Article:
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after eviction,' is the purchase-money and interest ; but where the covenantee
has purchased the paramount title, it is the sum actually and in good faith
paid therefor and the amount expended in defending his possession, provided
such damages shall not exceed the purchase-money and interest. 1870. Me-
Gary v. Sortings (89 Cal. 860), II, 456.

33. -*-— Rule of damage on the taking of land for the construction of a
railroad, tee Railboad.

See Conspiract; BsaNSNT Domain; Insuranob (Marine); Officbb;
Replevin; Trade-mark.

DEBTOR AND CREDITOR.
Where a debtor, with the assent of certain of his creditors, placed his per-
sonal property In the hands of one of them, with instructions to sel i it, and
pay himself and such other creditors out of the proceeds, ?ield, that the credi-
tors, for whose benefit the property was to be applied, obtained a lien upon it
and its proceeds superior to any which a general creditor could acquire by the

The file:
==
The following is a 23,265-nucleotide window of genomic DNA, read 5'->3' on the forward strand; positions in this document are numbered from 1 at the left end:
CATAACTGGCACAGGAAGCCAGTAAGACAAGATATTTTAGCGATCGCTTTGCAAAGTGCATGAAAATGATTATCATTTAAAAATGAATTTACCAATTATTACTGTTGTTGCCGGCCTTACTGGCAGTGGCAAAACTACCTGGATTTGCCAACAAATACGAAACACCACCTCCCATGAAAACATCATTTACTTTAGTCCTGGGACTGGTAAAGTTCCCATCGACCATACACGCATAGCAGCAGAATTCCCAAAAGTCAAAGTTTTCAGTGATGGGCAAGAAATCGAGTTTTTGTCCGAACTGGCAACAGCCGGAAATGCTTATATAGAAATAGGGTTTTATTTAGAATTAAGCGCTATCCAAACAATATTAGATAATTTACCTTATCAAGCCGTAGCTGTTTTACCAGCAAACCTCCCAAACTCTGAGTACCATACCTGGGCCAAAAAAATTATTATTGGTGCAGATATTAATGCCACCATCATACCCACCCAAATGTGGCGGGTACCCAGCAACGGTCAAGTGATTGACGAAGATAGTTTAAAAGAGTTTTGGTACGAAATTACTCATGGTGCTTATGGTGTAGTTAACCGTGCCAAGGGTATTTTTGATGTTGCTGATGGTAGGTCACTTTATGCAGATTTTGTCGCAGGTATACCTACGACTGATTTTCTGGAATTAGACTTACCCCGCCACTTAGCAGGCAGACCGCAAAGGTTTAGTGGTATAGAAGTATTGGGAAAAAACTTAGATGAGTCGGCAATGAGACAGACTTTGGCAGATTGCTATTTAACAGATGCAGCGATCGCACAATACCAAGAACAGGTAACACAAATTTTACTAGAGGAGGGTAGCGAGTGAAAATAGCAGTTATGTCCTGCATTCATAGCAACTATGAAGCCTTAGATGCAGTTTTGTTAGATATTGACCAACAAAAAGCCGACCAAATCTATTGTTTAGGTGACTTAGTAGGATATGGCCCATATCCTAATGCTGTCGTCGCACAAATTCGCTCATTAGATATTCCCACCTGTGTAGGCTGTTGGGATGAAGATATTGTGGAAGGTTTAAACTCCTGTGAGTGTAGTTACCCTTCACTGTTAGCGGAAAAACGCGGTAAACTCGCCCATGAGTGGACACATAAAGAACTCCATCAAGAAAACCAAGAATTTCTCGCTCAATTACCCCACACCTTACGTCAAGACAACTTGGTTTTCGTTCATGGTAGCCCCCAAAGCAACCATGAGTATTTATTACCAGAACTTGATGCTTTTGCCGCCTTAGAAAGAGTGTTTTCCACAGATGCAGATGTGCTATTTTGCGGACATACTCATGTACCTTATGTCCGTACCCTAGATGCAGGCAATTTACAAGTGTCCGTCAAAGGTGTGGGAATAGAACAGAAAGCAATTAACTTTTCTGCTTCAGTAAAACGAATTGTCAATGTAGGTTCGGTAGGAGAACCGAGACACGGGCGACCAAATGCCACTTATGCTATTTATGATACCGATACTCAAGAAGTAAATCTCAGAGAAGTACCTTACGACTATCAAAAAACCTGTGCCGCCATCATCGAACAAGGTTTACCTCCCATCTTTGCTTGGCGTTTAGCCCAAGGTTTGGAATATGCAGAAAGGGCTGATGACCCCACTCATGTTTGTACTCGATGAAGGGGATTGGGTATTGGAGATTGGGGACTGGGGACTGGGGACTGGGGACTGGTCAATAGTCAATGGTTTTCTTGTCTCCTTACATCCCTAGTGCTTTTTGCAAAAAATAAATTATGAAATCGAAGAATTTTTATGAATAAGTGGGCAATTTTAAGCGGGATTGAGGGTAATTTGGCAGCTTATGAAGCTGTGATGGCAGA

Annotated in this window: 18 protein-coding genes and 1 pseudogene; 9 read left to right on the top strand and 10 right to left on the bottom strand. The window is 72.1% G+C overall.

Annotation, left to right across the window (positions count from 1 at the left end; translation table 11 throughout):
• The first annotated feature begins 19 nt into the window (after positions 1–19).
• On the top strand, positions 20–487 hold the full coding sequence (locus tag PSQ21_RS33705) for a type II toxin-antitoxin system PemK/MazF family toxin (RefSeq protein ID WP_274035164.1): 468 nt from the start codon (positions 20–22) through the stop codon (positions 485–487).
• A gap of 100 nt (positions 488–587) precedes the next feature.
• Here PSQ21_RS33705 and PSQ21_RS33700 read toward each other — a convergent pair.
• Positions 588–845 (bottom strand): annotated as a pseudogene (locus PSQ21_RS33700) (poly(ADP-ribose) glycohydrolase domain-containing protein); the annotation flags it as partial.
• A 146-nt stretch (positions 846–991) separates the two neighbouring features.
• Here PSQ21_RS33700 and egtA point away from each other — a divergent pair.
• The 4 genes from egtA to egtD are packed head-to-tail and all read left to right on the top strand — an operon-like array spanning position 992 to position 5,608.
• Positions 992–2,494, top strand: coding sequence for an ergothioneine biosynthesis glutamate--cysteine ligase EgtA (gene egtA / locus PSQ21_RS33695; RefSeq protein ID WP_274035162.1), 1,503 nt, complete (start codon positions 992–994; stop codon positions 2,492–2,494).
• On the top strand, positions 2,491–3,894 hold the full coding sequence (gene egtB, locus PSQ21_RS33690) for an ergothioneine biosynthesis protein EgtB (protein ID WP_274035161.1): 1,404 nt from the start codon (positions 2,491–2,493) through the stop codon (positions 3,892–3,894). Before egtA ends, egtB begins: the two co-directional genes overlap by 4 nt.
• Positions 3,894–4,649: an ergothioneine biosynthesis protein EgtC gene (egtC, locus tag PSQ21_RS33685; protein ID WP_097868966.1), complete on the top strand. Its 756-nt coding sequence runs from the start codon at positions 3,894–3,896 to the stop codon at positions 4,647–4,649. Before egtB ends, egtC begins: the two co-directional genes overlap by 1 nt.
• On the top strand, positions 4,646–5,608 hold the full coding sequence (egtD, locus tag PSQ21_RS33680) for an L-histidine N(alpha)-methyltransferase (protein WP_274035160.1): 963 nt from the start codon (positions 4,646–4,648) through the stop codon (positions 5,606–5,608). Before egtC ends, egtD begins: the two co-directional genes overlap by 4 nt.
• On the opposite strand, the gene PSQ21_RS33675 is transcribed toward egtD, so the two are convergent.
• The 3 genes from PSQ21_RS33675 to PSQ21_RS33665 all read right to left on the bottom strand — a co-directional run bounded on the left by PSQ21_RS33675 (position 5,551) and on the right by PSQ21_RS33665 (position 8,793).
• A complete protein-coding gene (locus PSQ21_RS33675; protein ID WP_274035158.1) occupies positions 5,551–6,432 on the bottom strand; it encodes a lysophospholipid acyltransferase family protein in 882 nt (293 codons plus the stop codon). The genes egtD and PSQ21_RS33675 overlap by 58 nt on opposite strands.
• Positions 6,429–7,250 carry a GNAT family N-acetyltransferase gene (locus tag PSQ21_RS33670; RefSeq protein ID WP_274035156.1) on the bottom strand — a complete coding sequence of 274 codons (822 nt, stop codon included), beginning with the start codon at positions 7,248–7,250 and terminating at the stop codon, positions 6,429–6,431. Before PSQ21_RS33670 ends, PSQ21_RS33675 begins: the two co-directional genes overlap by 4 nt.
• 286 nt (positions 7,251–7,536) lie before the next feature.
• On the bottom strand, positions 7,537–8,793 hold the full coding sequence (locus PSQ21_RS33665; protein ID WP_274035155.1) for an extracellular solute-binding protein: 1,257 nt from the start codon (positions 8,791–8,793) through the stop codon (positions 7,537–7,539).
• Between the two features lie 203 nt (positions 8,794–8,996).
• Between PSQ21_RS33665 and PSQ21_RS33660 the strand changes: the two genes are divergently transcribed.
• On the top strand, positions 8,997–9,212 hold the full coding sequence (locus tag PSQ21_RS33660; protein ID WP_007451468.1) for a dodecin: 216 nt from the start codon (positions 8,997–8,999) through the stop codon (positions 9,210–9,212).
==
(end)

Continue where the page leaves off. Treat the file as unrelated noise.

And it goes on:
subsequent levy of an attachment thereon. 1870. ffandlej^ v. I^/lrt&r (89 Oal.

288), II, 449.

8ee Bankruptot ; Insolvent Law.

DECEIT — See Fraud.

DEED— /SmConvbtancb; Jury; Ratification.

DEFAMATION — iS^ Slander and Libel.

DELIVERY.
I. Bt carriers — See Carrier.
II. Op deed — 5^ Conveyance.
^ III. Op property — See Sale.

. DEPOSIT — See Bank and Banking.

DERELICTION — See Accretion.

DEVISE — See Will.

DISSEISIN.

An occupation of premises for years, by means of a permanent strROtiue
although by mistake as to the true boundary line. Is in legal effect a disseisin.
1870. Prapnetwn v. Nashua, ete., B. B. (104 Mass. 1), VI, 181.